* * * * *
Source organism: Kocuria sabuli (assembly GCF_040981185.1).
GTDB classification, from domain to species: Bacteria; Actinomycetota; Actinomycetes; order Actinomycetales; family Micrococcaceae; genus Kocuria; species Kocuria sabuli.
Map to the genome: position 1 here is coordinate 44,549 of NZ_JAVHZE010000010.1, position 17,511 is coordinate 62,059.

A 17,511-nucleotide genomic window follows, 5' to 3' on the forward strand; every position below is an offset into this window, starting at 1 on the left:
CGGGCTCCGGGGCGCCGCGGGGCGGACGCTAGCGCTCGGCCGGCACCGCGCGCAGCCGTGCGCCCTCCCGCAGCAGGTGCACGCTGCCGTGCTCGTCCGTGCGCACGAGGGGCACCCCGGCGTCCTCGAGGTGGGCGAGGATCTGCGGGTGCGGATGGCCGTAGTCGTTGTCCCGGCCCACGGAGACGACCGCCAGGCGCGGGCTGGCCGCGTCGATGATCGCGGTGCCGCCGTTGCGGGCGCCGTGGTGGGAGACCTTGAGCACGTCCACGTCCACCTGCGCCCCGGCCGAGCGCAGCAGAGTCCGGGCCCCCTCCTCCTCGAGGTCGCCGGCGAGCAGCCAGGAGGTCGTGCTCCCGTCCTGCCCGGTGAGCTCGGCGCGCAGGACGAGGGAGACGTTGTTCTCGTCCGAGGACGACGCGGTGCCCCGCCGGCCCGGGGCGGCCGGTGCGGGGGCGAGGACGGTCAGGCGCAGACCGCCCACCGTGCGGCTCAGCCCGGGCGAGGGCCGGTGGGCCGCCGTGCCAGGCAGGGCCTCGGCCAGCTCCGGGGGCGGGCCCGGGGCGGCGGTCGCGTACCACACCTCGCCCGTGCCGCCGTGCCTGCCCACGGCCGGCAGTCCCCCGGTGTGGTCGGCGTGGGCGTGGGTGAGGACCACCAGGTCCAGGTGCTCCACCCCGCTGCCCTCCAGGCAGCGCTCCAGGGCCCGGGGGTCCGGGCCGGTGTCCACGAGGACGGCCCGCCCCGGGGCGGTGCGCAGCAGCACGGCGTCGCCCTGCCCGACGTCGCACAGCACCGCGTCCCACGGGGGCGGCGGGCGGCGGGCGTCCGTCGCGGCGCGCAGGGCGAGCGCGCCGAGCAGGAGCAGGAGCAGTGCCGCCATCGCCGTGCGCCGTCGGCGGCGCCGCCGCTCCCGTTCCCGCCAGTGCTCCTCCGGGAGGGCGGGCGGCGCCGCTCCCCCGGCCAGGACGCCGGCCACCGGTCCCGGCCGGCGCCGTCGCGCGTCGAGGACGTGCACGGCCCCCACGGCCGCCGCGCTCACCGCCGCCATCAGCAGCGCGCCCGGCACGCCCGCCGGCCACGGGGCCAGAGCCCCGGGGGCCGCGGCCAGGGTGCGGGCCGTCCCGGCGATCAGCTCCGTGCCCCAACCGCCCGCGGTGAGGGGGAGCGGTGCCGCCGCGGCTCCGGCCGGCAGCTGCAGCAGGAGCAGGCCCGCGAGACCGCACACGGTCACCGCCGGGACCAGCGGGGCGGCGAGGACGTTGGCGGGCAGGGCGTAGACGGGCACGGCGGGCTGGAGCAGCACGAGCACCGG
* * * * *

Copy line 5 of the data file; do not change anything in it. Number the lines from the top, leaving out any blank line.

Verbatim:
CGGGCTCCGGGGCGCCGCGGGGCGGACGCTAGCGCTCGGCCGGCACCGCGCGCAGCCGTGCGCCCTCCCGCAGCAGGTGCACGCTGCCGTGCTCGTCCGTGCGCACGAGGGGCACCCCGGCGTCCTCGAGGTGGGCGAGGATCTGCGGGTGCGGATGGCCGTAGTCGTTGTCCCGGCCCACGGAGACGACCGCCAGGCGCGGGCTGGCCGCGTCGATGATCGCGGTGCCGCCGTTGCGGGCGCCGTGGTGGGAGACCTTGAGCACGTCCACGTCCACCTGCGCCCCGGCCGAGCGCAGCAGAGTCCGGGCCCCCTCCTCCTCGAGGTCGCCGGCGAGCAGCCAGGAGGTCGTGCTCCCGTCCTGCCCGGTGAGCTCGGCGCGCAGGACGAGGGAGACGTTGTTCTCGTCCGAGGACGACGCGGTGCCCCGCCGGCCCGGGGCGGCCGGTGCGGGGGCGAGGACGGTCAGGCGCAGACCGCCCACCGTGCGGCTCAGCCCGGGCGAGGGCCGGTGGGCCGCCGTGCCAGGCAGGGCCTCGGCCAGCTCCGGGGGCGGGCCCGGGGCGGCGGTCGCGTACCACACCTCGCCCGTGCCGCCGTGCCTGCCCACGGCCGGCAGTCCCCCGGTGTGGTCGGCGTGGGCGTGGGTGAGGACCACCAGGTCCAGGTGCTCCACCCCGCTGCCCTCCAGGCAGCGCTCCAGGGCCCGGGGGTCCGGGCCGGTGTCCACGAGGACGGCCCGCCCCGGGGCGGTGCGCAGCAGCACGGCGTCGCCCTGCCCGACGTCGCACAGCACCGCGTCCCACGGGGGCGGCGGGCGGCGGGCGTCCGTCGCGGCGCGCAGGGCGAGCGCGCCGAGCAGGAGCAGGAGCAGTGCCGCCATCGCCGTGCGCCGTCGGCGGCGCCGCCGCTCCCGTTCCCGCCAGTGCTCCTCCGGGAGGGCGGGCGGCGCCGCTCCCCCGGCCAGGACGCCGGCCACCGGTCCCGGCCGGCGCCGTCGCGCGTCGAGGACGTGCACGGCCCCCACGGCCGCCGCGCTCACCGCCGCCATCAGCAGCGCGCCCGGCACGCCCGCCGGCCACGGGGCCAGAGCCCCGGGGGCCGCGGCCAGGGTGCGGGCCGTCCCGGCGATCAGCTCCGTGCCCCAACCGCCCGCGGTGAGGGGGAGCGGTGCCGCCGCGGCTCCGGCCGGCAGCTGCAGCAGGAGCAGGCCCGCGAGACCGCACACGGTCACCGCCGGGACCAGCGGGGCGGCGAGGACGTTGGCGGGCAGGGCGTAGACGGGCACGGCGGGCTGGAGCAGCACGAGCACCGG